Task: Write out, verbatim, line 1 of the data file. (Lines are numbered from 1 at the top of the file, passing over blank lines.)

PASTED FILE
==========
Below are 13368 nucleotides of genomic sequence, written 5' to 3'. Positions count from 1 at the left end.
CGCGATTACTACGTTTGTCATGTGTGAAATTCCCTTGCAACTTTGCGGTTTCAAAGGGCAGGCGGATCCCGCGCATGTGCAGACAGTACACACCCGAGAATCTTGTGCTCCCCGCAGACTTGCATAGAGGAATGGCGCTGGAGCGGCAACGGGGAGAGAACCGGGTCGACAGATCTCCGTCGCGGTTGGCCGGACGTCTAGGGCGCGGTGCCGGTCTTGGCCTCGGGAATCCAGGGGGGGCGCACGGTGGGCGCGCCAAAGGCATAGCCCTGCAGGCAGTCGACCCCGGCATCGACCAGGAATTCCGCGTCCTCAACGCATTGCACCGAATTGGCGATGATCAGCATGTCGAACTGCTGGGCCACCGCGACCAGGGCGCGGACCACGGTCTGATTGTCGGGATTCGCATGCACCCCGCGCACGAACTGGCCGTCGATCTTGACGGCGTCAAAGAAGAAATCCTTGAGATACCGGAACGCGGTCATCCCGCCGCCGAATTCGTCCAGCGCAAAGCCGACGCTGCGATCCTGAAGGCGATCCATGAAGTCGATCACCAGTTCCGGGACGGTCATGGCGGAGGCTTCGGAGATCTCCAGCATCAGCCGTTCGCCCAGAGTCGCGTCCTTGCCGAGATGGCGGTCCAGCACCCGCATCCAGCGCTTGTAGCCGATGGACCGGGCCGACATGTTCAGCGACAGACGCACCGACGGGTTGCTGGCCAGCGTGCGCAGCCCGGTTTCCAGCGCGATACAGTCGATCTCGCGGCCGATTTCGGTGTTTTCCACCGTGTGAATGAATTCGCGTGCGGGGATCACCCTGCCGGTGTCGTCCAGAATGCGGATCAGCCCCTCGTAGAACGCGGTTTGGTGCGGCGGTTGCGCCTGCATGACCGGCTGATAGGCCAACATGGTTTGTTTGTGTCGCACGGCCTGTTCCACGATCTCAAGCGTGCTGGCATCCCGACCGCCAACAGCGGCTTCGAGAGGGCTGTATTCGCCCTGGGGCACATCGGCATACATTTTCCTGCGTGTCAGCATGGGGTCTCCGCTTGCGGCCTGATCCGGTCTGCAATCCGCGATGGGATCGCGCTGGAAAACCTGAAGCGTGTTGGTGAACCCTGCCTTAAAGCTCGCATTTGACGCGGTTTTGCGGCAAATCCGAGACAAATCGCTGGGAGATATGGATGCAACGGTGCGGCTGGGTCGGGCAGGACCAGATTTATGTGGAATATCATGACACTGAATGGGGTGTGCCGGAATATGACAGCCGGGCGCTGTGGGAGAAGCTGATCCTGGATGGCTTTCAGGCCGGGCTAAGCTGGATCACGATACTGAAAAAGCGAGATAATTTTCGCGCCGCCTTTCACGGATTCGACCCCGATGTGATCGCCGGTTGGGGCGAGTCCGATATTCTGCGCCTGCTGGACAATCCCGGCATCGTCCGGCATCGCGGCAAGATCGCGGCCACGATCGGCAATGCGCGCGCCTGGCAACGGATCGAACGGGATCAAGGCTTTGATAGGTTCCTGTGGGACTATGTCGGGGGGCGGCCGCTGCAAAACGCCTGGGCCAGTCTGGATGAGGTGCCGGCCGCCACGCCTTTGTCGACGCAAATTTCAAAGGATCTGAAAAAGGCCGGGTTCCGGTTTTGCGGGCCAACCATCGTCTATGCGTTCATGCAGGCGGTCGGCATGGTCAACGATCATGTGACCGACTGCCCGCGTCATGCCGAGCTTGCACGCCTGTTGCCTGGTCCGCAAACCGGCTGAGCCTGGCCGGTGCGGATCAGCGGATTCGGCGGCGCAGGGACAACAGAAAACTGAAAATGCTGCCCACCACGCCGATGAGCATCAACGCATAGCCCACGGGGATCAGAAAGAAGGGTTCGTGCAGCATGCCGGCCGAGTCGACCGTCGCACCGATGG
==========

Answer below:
Below are 13368 nucleotides of genomic sequence, written 5' to 3'. Positions count from 1 at the left end.